Server Roles Domain Controller (Active Directory)- Provides directory services to clients on the network DNS server-Provides host name resolution by translating host names to IP addresses (forward lookups) and IP addresses to host names (reverse lookups) DHCP server - Provides automatic IP addressing services to clients configured to use dynamic IP addressing Streaming media server - installs Windows Media Services (WMS), which enables the server to stream multimedia content over an intranet connection or the Internet. WINS server - Provides computer name resolution by translating Net-BIOS names to IP addresses. Use to support legacy operating systems such as Windows 95 or Windows NT, which are based on NetBIOS names
Evolution of Directory Services The first commercial local area networking products that appeared in the early 1990s were geared toward small collections of computers, commonly called workgroups. A workgroup network enabled a handful of users working together on the same project to share resources such as documents and printers As networks grew larger, so did the number of shared resources available on them and it became increasingly difficult to locate and keep track of the available resources A directory Service is a central directory which contains information about the computers on the network, the network users, and other hardware and software devices, such as printers and applications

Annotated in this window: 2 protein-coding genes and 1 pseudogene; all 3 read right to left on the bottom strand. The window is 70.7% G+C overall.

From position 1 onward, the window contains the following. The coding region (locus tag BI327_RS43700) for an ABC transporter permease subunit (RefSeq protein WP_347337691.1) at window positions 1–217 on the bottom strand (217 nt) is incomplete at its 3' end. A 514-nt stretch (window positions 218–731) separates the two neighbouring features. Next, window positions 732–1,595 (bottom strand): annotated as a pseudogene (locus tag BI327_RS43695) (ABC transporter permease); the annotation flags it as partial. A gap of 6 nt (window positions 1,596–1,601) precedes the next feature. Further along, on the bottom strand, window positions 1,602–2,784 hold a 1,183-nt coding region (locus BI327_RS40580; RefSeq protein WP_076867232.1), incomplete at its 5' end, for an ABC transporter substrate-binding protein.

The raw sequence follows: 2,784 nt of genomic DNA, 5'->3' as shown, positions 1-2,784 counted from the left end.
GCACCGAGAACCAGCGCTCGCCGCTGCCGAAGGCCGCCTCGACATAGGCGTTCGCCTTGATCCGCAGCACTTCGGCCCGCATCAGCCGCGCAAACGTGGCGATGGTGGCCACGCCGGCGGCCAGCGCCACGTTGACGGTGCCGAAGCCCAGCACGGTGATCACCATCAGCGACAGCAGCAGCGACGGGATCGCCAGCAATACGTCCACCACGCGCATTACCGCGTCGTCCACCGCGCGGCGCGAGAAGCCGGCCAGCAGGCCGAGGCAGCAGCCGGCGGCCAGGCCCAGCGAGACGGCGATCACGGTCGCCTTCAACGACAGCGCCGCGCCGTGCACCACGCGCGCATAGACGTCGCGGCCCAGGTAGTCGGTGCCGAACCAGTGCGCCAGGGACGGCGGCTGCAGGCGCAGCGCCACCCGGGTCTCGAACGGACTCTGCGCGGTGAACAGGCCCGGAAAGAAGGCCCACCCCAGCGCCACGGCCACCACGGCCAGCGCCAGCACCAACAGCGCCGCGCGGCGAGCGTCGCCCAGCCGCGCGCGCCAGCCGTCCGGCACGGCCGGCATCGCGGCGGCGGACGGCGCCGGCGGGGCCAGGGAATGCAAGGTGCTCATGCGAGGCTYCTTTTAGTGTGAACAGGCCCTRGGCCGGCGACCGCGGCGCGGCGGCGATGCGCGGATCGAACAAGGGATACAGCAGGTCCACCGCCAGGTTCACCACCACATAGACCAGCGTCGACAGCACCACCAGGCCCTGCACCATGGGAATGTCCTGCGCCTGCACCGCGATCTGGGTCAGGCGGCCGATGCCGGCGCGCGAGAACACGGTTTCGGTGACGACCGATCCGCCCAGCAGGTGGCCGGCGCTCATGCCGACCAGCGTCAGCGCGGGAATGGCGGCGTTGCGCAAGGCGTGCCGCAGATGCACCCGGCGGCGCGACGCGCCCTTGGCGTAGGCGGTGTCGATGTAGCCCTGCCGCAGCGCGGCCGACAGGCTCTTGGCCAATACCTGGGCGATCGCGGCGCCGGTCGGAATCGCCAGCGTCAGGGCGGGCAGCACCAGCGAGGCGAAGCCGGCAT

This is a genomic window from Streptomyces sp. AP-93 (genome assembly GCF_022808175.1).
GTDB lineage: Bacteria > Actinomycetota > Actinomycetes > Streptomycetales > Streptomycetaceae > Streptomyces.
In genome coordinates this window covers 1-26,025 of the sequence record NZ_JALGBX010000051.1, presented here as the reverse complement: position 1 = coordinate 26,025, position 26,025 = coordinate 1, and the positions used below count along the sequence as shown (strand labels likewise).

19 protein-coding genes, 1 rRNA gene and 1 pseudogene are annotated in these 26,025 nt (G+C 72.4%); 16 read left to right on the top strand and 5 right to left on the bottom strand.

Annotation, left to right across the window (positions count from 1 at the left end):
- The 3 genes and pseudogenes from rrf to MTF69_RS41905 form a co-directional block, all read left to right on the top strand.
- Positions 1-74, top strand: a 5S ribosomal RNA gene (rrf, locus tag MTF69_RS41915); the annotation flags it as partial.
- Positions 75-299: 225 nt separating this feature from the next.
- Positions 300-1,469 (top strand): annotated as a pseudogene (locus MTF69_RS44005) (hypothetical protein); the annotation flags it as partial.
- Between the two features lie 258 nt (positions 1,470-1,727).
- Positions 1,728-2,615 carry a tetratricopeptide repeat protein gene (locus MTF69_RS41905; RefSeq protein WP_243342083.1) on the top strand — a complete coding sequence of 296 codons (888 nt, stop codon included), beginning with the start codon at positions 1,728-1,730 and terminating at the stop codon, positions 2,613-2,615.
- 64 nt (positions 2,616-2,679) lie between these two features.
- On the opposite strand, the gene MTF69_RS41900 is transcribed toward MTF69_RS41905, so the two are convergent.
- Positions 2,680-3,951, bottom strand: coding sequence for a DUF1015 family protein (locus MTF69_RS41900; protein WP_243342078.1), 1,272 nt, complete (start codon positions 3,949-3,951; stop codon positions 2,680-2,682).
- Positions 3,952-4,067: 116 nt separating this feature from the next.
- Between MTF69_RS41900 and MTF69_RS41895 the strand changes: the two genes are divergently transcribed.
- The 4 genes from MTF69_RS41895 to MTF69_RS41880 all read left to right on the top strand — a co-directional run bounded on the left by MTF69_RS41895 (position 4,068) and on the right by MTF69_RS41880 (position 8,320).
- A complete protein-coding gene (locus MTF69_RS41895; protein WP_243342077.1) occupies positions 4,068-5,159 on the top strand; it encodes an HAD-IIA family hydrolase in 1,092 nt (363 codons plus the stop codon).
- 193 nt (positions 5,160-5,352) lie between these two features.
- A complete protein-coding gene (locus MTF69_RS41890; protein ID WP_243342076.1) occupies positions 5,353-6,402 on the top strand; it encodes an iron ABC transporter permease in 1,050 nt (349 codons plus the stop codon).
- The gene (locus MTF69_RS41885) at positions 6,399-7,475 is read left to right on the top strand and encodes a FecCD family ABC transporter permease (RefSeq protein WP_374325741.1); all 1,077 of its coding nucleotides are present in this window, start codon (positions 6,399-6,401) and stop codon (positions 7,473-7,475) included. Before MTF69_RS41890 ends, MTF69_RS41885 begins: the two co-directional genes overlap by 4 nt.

Workgroup vs. Domain The workgroup directory service is a flat database of computer names, designed to support a small network The domain model of directory service is a hierarchical directory of enterprise resources—Active Directory—that is trusted by all systems that are members of the domain. These systems can use the user, group, and computer accounts in the directory to secure their resources
ACTIVE DIRECTORY • Active Directory is a hierarchical database, which contains objects and resources, as well as supporting components, like transaction logs and tools to manage the database • A Standards-based, LDAP-compliant directory services system. • A repository for objects and resources, including user accounts, group accounts, computer accounts, and printers. • Directory services database can be distributed across multiple servers to provide fault tolerance and increase performance. • Active Directory database is stored in the \WINDOWS\NTDS directory on each domain controller. • Each object has a set of properties that is also stored in Active Directory.
Domains : Provide administrative and security boundaries Allow resources to be grouped logically Can contain Organizational Units ( OU ' s ) to further organize resources Domain Controller Contoso . com DOMAINS AND DOMAIN CONTROLLERS • A domain is a logical grouping of computers, users, and resources • A domain controller is a server that has been promoted and hosts a copy, or replica, of the Active Directory database • Active Directory domains typically have at least two domain controllers, so that if one fails, the other can continue to support clients. • These domain controllers continually replicate their information with each other, so that each one has a database containing current information.